The sound of another voice startled him out of his spiraling thoughts and he tore his eyes away from T'Pol to find himself staring at V'Lar, who had left the small circle of Vulcan dignitaries to join him at the entrance to the monastery. Hers had been one of only two faces he'd recognized - Vulcan's new leader, T'Pau, being the other. Soval had attended the memorial services on Earth, where he and other diplomats were forging ahead with conference talks to create a coalition of planets. T'Pol had mentioned nothing about any of her extended family planning to attend this ritual and Trip wasn't sure if he was in the frame of mind to remember them if they had.
He blinked, realizing he was still staring at the elderly Vulcan woman. He wasn't sure who had asked for V'Lar to be here, but he felt suddenly grateful for her presence.
"Thanks," he finally managed to say. His throat felt dry with the words.
If V'Lar thought anything of his odd behavior, her kind, round face didn't show it. She seemed more tired than the last time he'd seen her, and she moved more slowly and carefully than he remembered, too. Briefly he wondered how the turmoil of the last several years on Vulcan had been affecting her life.
"You are staying on Vulcan?"
He nodded. "For a few days."
"I would be most pleased if the two of you would visit with me in my home..."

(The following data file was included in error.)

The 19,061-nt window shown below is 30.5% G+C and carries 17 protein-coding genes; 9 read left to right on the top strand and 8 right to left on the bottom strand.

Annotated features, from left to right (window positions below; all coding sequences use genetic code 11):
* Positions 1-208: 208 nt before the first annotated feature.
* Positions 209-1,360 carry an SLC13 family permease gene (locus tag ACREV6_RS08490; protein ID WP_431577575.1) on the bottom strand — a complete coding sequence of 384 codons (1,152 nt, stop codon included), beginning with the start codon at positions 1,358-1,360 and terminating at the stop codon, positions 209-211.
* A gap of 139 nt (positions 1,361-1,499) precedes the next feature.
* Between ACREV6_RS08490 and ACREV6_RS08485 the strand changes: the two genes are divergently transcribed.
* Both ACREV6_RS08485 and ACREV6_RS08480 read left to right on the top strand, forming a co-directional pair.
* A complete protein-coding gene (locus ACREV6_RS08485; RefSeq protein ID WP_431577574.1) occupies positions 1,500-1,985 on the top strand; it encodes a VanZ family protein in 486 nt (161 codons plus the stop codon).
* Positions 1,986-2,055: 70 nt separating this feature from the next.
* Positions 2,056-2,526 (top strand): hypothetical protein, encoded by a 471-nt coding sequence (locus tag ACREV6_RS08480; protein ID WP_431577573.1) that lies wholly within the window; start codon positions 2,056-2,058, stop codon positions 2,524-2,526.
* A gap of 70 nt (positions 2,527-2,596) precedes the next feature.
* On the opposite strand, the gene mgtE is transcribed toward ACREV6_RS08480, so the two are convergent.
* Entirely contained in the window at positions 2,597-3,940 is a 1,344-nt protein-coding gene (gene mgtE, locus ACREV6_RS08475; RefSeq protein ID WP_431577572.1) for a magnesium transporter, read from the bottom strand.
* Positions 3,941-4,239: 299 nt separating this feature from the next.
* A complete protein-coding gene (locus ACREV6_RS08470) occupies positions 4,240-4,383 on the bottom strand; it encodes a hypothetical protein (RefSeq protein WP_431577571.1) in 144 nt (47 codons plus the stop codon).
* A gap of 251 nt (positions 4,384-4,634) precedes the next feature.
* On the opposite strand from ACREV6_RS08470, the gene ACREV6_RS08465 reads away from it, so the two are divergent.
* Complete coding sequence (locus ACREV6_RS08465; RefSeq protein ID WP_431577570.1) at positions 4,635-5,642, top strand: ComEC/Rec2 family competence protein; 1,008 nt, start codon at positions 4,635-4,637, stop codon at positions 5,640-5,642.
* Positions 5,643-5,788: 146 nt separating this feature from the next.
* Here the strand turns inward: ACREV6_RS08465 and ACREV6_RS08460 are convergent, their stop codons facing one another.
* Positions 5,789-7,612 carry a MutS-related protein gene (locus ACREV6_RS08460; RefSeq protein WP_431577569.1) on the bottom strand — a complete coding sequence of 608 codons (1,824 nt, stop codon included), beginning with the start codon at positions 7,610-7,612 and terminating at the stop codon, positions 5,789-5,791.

The idea of trying to be social right now spurred a new sense of anxiety, but she smoothly added, before he could make some kind of excuse, "...when you are able and desire the company."
He nodded again, the surge of emotion receding as quickly as it had bubbled up. V'Lar's mix of warmth, firmness, and disarming charm reminded him of his own grandmother and he suspected that "No" wouldn't be accepted as an answer. The thought was a bit comforting, and the fierce burn that had been building up in his gut began to fade back to glowing embers.
"Yes ma'am. Thank you."
Behind them he could hear light footsteps approach and knew, even before V'Lar turned to take her leave that it was T'Pol. The two women spoke quietly in Vulcan for a few minutes before V'Lar walked away. Further down the path in front of him he could see a middle-aged Vulcan woman who bore a remarkable resemblance to V'Lar, waiting. Her daughter, perhaps?
Daughter. The very word was like pressing the open in his soul and he blinked with the sudden pain.
Out of the corner of his eye he could see T'Pol move to stand nearer him, and they both watched in silence as V'Lar departed. The former diplomat chose her footsteps carefully, her younger companion providing an arm for support, as both descended the steep gravel path that wound away from the entrance to the temple. Trip knew from his own arrival this morning that it led to a small landing pad hidden from view some meters below.
Behind them, a gentle rustling of fabric announced the retreat of the somber priests into the depths of the temple.
Suddenly they were alone again, for the first time in days.
T'Pol glanced up at him with a breath that seemed to have a question behind it. But she too was struggling with something - he could feel it - and the moment vanished into the dry mountain air. The silence hung there, as heavy as the rock ledge overhead and more awkward with each passing moment. Trip desperately searched for something to fill it but everything he wanted to say was tinged with anger at the universe.
He needed to say something, no - to do something - but he felt as immobile as the stone edifices that surrounded them.